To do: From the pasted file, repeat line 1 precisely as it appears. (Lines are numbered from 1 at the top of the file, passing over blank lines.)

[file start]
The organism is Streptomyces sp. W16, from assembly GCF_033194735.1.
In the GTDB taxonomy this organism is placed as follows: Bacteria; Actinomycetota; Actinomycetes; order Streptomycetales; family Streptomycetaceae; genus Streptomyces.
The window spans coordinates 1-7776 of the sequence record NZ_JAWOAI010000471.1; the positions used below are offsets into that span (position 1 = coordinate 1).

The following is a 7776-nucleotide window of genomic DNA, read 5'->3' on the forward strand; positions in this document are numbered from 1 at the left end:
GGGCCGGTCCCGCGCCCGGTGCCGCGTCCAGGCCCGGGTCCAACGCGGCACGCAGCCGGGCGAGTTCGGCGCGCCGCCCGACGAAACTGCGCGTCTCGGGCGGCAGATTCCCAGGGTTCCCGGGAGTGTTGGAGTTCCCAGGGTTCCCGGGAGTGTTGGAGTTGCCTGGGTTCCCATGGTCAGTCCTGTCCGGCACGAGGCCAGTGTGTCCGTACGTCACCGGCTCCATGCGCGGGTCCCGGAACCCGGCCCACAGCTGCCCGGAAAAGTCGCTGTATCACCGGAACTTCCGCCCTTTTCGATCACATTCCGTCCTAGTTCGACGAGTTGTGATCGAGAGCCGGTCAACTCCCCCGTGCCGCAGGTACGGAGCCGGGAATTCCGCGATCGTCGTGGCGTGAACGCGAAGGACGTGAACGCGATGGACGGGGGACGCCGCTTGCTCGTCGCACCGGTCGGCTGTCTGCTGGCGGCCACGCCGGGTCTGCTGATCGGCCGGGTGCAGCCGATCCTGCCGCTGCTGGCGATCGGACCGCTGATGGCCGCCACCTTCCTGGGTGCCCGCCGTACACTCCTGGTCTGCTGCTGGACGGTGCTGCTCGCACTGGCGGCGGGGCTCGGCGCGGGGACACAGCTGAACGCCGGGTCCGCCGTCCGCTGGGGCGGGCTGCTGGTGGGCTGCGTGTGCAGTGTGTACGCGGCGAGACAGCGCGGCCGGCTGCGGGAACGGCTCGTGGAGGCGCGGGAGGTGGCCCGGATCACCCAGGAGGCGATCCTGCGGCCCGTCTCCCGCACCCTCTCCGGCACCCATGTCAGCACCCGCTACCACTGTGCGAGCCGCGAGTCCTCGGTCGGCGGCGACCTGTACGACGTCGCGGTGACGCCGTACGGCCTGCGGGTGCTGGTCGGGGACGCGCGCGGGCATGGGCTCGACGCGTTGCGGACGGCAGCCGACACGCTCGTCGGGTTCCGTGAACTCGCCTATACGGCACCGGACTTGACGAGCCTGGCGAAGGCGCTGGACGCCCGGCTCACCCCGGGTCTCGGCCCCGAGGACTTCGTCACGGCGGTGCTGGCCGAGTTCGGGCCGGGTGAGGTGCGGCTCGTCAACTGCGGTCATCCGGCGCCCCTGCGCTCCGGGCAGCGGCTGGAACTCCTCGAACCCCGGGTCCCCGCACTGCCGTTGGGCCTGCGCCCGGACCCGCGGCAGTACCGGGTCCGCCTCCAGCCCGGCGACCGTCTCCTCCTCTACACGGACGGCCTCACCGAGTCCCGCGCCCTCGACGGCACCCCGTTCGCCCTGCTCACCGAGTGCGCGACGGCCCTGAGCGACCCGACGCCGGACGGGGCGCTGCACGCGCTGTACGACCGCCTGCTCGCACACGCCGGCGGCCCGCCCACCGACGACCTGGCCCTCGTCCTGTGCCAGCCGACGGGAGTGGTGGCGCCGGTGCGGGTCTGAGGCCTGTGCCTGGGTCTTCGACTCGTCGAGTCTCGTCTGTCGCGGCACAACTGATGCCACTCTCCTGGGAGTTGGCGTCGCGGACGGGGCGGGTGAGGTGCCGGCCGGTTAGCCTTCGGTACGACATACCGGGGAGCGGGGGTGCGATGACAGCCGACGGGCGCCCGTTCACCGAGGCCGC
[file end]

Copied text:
The organism is Streptomyces sp. W16, from assembly GCF_033194735.1.